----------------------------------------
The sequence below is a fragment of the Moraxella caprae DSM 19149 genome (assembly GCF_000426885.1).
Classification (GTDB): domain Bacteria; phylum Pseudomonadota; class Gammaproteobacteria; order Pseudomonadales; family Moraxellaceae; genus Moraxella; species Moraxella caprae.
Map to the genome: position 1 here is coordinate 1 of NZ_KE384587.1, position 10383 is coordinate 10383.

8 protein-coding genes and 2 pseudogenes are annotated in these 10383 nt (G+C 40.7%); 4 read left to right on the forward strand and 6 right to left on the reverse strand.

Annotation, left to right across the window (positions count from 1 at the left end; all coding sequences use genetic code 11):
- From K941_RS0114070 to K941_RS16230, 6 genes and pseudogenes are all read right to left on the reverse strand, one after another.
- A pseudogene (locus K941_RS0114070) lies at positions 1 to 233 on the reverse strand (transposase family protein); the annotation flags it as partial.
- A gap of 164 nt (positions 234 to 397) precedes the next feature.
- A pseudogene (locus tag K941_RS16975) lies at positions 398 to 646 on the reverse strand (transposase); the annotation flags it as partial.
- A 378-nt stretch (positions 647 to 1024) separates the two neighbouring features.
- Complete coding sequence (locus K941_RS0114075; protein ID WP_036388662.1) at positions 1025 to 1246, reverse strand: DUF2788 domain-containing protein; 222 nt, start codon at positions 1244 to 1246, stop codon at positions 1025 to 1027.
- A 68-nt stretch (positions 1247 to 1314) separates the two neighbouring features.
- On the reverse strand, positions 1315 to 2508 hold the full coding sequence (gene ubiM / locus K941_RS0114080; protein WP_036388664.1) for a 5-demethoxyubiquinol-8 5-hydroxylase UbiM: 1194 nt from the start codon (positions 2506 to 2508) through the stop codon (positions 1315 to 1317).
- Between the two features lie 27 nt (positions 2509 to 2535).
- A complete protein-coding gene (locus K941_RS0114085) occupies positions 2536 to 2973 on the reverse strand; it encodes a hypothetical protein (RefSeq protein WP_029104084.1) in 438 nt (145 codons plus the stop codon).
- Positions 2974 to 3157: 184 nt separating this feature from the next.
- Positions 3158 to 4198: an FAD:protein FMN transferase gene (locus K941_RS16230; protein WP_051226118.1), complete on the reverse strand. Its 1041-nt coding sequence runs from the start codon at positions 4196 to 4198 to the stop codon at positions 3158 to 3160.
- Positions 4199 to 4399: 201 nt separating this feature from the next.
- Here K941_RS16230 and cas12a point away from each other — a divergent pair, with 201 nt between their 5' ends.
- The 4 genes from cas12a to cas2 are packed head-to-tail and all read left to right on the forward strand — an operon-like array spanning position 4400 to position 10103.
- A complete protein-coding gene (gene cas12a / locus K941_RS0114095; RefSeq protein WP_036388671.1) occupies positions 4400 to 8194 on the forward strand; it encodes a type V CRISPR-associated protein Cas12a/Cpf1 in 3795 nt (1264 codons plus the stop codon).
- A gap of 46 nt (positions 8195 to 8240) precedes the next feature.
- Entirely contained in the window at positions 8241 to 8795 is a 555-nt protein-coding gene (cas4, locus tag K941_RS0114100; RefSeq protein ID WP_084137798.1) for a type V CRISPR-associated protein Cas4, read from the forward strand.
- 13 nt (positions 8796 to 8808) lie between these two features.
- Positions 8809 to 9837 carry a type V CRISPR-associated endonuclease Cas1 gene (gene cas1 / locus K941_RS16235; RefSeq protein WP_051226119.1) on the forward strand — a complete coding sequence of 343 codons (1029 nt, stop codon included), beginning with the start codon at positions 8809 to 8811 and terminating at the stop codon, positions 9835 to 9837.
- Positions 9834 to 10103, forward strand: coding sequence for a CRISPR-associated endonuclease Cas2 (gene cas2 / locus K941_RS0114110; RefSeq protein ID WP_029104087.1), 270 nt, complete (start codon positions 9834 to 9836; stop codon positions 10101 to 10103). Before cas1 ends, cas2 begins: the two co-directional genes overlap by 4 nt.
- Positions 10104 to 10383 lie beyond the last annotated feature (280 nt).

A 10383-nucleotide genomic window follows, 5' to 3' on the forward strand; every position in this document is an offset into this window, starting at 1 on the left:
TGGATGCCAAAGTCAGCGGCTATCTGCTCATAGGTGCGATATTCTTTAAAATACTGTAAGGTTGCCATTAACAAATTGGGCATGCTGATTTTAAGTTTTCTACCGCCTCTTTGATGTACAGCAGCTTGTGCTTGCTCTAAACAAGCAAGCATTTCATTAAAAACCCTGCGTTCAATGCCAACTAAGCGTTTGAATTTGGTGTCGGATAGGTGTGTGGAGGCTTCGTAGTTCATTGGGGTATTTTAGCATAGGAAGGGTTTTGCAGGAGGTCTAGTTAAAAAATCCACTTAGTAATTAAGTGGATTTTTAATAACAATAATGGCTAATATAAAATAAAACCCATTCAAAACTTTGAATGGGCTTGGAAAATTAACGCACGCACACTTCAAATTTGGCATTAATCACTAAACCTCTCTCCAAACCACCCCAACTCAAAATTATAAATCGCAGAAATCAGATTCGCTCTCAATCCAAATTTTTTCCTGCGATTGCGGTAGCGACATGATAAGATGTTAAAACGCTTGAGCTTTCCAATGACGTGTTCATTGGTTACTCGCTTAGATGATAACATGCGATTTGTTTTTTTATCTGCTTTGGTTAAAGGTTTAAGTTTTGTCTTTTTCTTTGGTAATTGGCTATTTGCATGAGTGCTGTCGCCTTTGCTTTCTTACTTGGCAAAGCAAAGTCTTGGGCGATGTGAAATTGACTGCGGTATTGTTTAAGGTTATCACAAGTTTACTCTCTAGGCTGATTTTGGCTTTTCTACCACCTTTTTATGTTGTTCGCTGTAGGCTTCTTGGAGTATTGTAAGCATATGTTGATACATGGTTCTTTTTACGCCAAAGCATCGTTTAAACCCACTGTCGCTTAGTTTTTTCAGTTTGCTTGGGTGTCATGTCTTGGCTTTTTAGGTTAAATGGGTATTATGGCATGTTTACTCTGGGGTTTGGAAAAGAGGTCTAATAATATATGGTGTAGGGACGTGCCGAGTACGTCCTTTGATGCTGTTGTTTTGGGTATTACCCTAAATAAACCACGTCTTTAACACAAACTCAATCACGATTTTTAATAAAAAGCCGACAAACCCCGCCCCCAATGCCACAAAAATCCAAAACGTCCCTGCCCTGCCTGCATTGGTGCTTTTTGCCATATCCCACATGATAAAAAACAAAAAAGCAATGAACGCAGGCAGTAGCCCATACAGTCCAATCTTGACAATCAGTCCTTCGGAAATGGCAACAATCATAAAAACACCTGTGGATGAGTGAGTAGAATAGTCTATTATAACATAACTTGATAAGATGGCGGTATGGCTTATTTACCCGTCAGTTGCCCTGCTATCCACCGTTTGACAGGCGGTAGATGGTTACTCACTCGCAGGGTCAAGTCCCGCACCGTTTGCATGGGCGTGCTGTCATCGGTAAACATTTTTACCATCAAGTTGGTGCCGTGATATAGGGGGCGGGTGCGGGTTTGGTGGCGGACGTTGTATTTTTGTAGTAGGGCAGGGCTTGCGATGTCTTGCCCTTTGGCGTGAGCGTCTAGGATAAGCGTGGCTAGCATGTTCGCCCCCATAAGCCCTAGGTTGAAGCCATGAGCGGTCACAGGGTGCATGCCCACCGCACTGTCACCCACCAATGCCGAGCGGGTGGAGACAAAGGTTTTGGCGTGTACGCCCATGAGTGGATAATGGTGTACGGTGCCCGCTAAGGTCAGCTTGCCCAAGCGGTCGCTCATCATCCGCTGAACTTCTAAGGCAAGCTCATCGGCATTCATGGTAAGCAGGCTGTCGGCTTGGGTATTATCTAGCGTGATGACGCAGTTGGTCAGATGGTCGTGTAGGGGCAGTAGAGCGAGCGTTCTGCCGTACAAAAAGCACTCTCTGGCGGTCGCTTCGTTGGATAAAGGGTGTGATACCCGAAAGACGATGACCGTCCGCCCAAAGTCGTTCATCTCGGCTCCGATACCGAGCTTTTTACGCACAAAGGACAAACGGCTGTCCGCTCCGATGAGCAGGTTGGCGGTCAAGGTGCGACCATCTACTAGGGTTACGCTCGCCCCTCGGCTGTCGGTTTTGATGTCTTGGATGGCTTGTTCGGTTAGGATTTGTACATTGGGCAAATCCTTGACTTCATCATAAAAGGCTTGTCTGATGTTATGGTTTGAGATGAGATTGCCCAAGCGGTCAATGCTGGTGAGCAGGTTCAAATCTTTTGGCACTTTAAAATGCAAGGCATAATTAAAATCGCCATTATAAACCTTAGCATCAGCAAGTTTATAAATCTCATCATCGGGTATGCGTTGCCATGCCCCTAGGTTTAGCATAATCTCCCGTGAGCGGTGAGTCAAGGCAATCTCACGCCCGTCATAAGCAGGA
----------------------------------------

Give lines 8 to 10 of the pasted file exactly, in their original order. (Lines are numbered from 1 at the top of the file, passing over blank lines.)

- A gap of 164 nt (positions 234 to 397) precedes the next feature.
- A pseudogene (locus tag K941_RS16975) lies at positions 398 to 646 on the reverse strand (transposase); the annotation flags it as partial.
- A 378-nt stretch (positions 647 to 1024) separates the two neighbouring features.